Category Archives: Television Reviews
The personification of masks both for professional and personal gain take on a sense of irony in Episode 2 of the 3rd season of “the Chi” entitled “Brewfurd”. Running in the background is the disappearance of a daughter of a couple at the end of the last episode. The interweaving story lines play in an interrelated form jumping in the matter of slice of life. One moves in getting ahead even in a neighborhood that seems focused on cutting through dreams. Another idea that keeps revolving is what necessitates the greater good despite question decisions or perceptions. A would-be businessman has dreams but is fronting a business that he has no talent for beyond the dream of it…but he has the ambition. He tries to recruit talent because he believes that this will make his business thrive and grow. He doesn’t understand that people see through his front. On the other side, his mother is too honest and in being her true self makes him front again when he should learn from her example. This essence of a hypocritical nature shows him on a path of burning brought but maybe losing all of what is behind him including his family.
On the other end is a man who has come back home to save his baby half-brother from what he got away from. What is interestingly unbalanced and well perceived is his own relationship which walks the boundary of identity, love and masks. He sees the line and can’t help what he feels but can’t come to terms with it in a real way beyond the surface. Unlike some of his peers, he is not a violent man but might be pushed to that level. The silent tome running in the background shows a man who is homeless and has a simmering facade compounded with rage that speaks to a darkness that has been seen before. “The Chi” is always effective in creating a pressure cooker situation where the characters are just trying to live their lives. Some of it is just coming of age. Others are matters of life and death. Whereas the last episode was anchored by a funeral, “Brewfurd” is about living life, whatever problems it might throw against the characters. The results are a matter of choice and consequence, sometimes good, sometimes bad.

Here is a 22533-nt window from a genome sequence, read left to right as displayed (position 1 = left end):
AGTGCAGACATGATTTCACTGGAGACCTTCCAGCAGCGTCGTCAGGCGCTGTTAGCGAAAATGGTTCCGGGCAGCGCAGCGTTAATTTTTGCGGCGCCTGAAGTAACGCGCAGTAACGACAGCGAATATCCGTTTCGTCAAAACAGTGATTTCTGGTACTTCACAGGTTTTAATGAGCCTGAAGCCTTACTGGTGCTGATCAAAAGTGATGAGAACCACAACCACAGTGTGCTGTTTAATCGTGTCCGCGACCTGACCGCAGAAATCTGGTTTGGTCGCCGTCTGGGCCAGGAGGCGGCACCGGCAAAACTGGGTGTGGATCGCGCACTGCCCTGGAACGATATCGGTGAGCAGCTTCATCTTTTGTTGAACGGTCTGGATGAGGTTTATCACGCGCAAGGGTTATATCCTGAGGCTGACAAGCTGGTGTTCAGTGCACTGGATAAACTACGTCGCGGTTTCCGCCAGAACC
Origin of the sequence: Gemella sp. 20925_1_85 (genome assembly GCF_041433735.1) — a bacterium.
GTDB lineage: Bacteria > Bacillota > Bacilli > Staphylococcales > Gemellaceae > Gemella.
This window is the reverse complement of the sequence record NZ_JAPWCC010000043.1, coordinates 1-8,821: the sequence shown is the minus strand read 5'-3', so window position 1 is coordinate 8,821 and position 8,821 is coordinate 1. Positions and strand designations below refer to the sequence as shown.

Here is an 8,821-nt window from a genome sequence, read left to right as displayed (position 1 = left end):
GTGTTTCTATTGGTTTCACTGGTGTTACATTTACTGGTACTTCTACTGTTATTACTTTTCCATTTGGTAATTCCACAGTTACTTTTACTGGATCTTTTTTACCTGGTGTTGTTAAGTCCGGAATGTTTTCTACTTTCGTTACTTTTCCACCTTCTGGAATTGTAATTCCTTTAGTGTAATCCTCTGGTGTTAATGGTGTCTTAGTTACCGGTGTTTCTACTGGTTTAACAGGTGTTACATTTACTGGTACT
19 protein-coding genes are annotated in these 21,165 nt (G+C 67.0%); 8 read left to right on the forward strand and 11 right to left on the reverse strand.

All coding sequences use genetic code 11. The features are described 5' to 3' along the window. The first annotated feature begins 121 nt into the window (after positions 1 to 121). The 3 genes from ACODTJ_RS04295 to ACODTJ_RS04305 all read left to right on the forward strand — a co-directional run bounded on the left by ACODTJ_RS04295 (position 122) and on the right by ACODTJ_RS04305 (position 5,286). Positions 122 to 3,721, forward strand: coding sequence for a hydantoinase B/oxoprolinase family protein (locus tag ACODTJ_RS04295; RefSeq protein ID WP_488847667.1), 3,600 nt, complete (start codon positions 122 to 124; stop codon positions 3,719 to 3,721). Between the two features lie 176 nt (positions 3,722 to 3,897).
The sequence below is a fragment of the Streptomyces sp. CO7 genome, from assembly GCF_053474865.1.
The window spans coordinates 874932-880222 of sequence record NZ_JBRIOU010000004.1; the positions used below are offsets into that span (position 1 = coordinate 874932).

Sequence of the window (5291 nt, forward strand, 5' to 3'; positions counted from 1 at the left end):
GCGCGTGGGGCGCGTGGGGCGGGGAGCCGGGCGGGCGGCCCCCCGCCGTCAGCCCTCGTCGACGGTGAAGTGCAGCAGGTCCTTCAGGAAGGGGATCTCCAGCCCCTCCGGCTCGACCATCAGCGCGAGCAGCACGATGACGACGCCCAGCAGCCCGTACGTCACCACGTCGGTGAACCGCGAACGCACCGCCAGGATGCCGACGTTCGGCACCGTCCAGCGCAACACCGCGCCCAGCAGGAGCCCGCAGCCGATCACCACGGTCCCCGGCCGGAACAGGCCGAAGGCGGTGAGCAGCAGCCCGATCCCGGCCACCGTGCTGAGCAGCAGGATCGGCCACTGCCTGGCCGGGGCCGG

By Tim Wassberg
The intention of the second season of “Harley Quinn” was trying to reveal the true colors of many of the characters. As much as the series is a fun romp, the existential progression of what these people are going through reflects the adult themes that track in the messiness of life. While the idea of what Poison Ivy is going through is understandable in terms of expectation, the truth of Harley’s better nature is what fuels the episode and the season. The aspect of who is good and who is bad is obviously circumspect. The villains are villains more often than not when it serves the needs of the story so the whole archetypal aspect is slightly a kilter in terms of motivation. The adjusted “Thelma & Louise” structure and motif actually plays out quite well and the ending of the episode, without giving anything away, is undeniably cinematic and inventive using different angles and technology not seen in most of the season.